Weight management programs that go against conventional wisdom (Part 1)

Everyone knows that a healthy diet is the key to looking good, feeling good and being skinny. We have all been taught that we must eat lots of vegetables and fruit, healthy grains, and that red meat is bad and fat is even worse. And if you have a few kilos to lose, then exercise a lot and practice something known as ‘moderation’.

For many people, this works just fine. But for others, no amount of balanced dieting and treadmill running seems to do the trick. And for them, there exists a whole host of alternative plans to choose from. I will talk about some of the popular weight loss plans out there today, starting with the big daddy of them all:

1. The Atkins Diet

Dr Atkins was an overweight cardiologist who managed to normalize his weight by limiting carbohydrates and increasing his consumption of meat and fat. He published a book in 1972 and another in 2002 that became very popular but also very controversial.

This is because he basically said carbs make you fat, but saturated fats don’t, so you can eat them as much as you want with no negative effects on your health. Dietitians and doctors were outraged that a fellow colleague could promote such an irresponsible approach to weight loss, and he was ostracized by the medical community.

Science sort of agrees with him now: a diet high in protein not only makes you full, it also increases satiety, making it more natural and easy to control how much you eat. (Light read from Women’s Health and deeper stuff as to why exactly.)

The diet is pretty simple, and requires people to cut down ‘carbs’ to the bare minimum, that is, lots of vegetables and some fruit, while eating as much meat, fish, eggs and healthy fats as desired.

It is executed in 4 stages, gradually allowing the dieter to increase the amount of ‘carbs’ they eat until they find a level that lets them maintain their body weight at the desired level. You can read all about them on their official website

From the picture above, it honestly doesn’t look so bad. But humans have the capacity to turn good things into not so good: initially people took this diet as licence to gorge on processed meat. The market soon followed, with an increase in low carb ‘products’ such as bread, cookies, and everything else in between, causing even more controversy and complaints that Atkins is not a good weight loss program.

The downside

People struggle with this approach because:

  • It is very difficult to believe that you cannot eat all the things you were told were healthy- bread, pasta, rice, potatoes and anything that contains wheat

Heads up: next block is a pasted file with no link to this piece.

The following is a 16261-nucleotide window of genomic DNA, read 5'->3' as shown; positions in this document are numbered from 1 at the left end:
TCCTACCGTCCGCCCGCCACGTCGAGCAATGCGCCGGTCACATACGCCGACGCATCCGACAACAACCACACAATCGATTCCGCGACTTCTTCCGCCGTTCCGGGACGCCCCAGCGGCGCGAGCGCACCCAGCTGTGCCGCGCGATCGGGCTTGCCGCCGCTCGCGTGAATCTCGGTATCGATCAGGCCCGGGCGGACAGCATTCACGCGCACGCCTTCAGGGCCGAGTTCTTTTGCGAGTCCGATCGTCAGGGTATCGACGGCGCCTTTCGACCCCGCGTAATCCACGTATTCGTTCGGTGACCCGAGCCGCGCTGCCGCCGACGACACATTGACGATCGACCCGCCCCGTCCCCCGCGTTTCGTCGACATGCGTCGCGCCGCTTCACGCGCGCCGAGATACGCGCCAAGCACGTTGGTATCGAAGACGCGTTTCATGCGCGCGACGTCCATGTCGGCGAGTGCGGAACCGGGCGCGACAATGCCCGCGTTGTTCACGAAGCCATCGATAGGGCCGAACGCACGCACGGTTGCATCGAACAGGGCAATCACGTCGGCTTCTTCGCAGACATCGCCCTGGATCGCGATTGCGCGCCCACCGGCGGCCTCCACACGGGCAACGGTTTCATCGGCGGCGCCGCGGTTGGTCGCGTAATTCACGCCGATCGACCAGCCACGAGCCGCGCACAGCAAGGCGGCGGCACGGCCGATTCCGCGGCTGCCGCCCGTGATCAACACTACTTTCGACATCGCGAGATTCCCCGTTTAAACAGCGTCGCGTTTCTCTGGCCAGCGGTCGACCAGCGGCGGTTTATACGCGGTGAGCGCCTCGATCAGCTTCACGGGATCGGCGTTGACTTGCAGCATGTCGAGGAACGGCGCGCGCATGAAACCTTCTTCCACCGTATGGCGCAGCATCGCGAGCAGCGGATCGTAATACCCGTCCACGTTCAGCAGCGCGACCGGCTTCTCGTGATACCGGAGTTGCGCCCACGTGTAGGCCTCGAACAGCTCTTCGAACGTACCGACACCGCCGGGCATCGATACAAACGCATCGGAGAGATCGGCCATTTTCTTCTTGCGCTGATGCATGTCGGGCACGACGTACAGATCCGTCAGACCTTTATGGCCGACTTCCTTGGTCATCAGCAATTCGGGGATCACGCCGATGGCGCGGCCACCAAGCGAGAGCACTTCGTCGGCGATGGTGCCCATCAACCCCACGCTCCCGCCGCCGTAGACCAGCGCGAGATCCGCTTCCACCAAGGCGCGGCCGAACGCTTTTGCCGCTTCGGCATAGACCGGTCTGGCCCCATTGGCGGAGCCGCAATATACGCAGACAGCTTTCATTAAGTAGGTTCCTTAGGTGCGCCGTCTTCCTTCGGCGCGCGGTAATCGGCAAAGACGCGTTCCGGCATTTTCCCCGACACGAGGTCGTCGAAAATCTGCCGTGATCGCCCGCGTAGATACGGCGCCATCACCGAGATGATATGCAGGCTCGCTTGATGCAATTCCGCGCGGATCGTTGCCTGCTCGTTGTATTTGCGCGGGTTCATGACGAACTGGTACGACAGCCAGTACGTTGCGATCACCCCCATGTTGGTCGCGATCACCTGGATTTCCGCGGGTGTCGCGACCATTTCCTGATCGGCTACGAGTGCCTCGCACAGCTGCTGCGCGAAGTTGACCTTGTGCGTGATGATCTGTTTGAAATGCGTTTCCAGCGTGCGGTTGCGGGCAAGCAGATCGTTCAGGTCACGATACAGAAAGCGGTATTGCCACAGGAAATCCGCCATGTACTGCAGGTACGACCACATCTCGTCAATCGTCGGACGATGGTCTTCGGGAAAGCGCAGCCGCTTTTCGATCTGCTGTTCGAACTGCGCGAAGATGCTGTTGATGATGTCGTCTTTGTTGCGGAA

• Your diet choices are pretty limited, and there is a lot of pressure from society to eat high carb foods.
  • Your alcohol tolearnce may suffer and the intensity of your hangovers may surprise you
  • Interpreting this as licence to eat grade A steaks at every meal rapidly becomes unsustainable
  • Obviously, some people get bored because the food choices seem limited. How many eggs can you honestly eat in one day?
  • It takes some time to forget the ‘stuffed’ feeling you associate with having eaten enough
  • If you are vegetarian, then, well you need to get super creative
  • Some people also report feeling unwell, especially in the beginning. Low-carb enthusiasts call this the ‘low carb flu’ and it usually goes away after 2 weeks or so.
  • Going back to a diet of 60% or more carbs will result in serious weight gain, so if you are in, then you are in for the long haul

The upside

  • You will lose weight and you will lose it fast, especially during the first two weeks
  • You lose water and fat and get to keep your muscle. This is a good thing
  • You don’t need to exercise (but it’s recommended)
  • You don’t need to count calories
  • It is a nutrient dense program that doesn’t require the buying of protein powders, pills and other gimmicks
  • You won’t experience the hunger swings that come with calorie counting
  • Your cravings for sugar, sweet drinks, chocolate and junk will slowly but surely all go away
  • You could get used to not eating bread and eventually realize that starches are devoid of taste anyways


Is it sustainable? 

This depends on individual preferences and tastes. Atkins is pretty flexible after the initial phase and is not a zero-carb diet. Also, you don’t need to buy any special stuff. You could start right away and keep on keeping on.

Is it healthy?

The jury is still out on whether or not humans need starches as an integral part of their diet, but many people think that, actually we don’t.  The emphasis on lots of vegetables, fruit and high quality protein is a solid win, but many people are suspicious of eating meat. Does it rot in our systems? Does being vegetarian save the planet? Neither here nor there.

There is also a debate about whether or not saturated fat causes heart disease. The debate is swinging in favour of the fat heads, and more specifically, understanding that you only need to avoid manufactured fats and not be scared of the good stuff.

I should say that I’m not a health expert. But I do find the controversies surrounding weight loss, health and diet very interesting, and I want to share this information in case anyone out there is interested in a dose of self experimentation…